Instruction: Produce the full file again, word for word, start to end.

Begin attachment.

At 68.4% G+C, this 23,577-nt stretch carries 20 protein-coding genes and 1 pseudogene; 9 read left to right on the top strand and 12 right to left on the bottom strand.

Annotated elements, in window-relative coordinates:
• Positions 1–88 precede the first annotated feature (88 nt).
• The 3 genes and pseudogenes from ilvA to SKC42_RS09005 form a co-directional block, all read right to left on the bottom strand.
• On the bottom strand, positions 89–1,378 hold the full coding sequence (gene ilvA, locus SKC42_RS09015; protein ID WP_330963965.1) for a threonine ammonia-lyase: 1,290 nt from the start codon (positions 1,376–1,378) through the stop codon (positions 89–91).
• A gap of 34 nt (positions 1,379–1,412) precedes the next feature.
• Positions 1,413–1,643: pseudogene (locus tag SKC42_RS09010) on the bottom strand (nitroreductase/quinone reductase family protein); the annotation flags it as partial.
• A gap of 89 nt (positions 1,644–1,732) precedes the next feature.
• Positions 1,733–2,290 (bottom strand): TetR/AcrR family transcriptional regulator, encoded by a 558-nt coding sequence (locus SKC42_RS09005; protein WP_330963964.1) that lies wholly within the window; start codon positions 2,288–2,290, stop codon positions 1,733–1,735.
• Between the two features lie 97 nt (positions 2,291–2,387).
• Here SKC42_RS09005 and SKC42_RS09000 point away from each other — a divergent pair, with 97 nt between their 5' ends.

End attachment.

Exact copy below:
At 68.4% G+C, this 23,577-nt stretch carries 20 protein-coding genes and 1 pseudogene; 9 read left to right on the top strand and 12 right to left on the bottom strand.

Annotated elements, in window-relative coordinates:
• Positions 1–88 precede the first annotated feature (88 nt).
• The 3 genes and pseudogenes from ilvA to SKC42_RS09005 form a co-directional block, all read right to left on the bottom strand.
• On the bottom strand, positions 89–1,378 hold the full coding sequence (gene ilvA, locus SKC42_RS09015; protein ID WP_330963965.1) for a threonine ammonia-lyase: 1,290 nt from the start codon (positions 1,376–1,378) through the stop codon (positions 89–91).
• A gap of 34 nt (positions 1,379–1,412) precedes the next feature.
• Positions 1,413–1,643: pseudogene (locus tag SKC42_RS09010) on the bottom strand (nitroreductase/quinone reductase family protein); the annotation flags it as partial.
• A gap of 89 nt (positions 1,644–1,732) precedes the next feature.
• Positions 1,733–2,290 (bottom strand): TetR/AcrR family transcriptional regulator, encoded by a 558-nt coding sequence (locus SKC42_RS09005; protein WP_330963964.1) that lies wholly within the window; start codon positions 2,288–2,290, stop codon positions 1,733–1,735.
• Between the two features lie 97 nt (positions 2,291–2,387).
• Here SKC42_RS09005 and SKC42_RS09000 point away from each other — a divergent pair, with 97 nt between their 5' ends.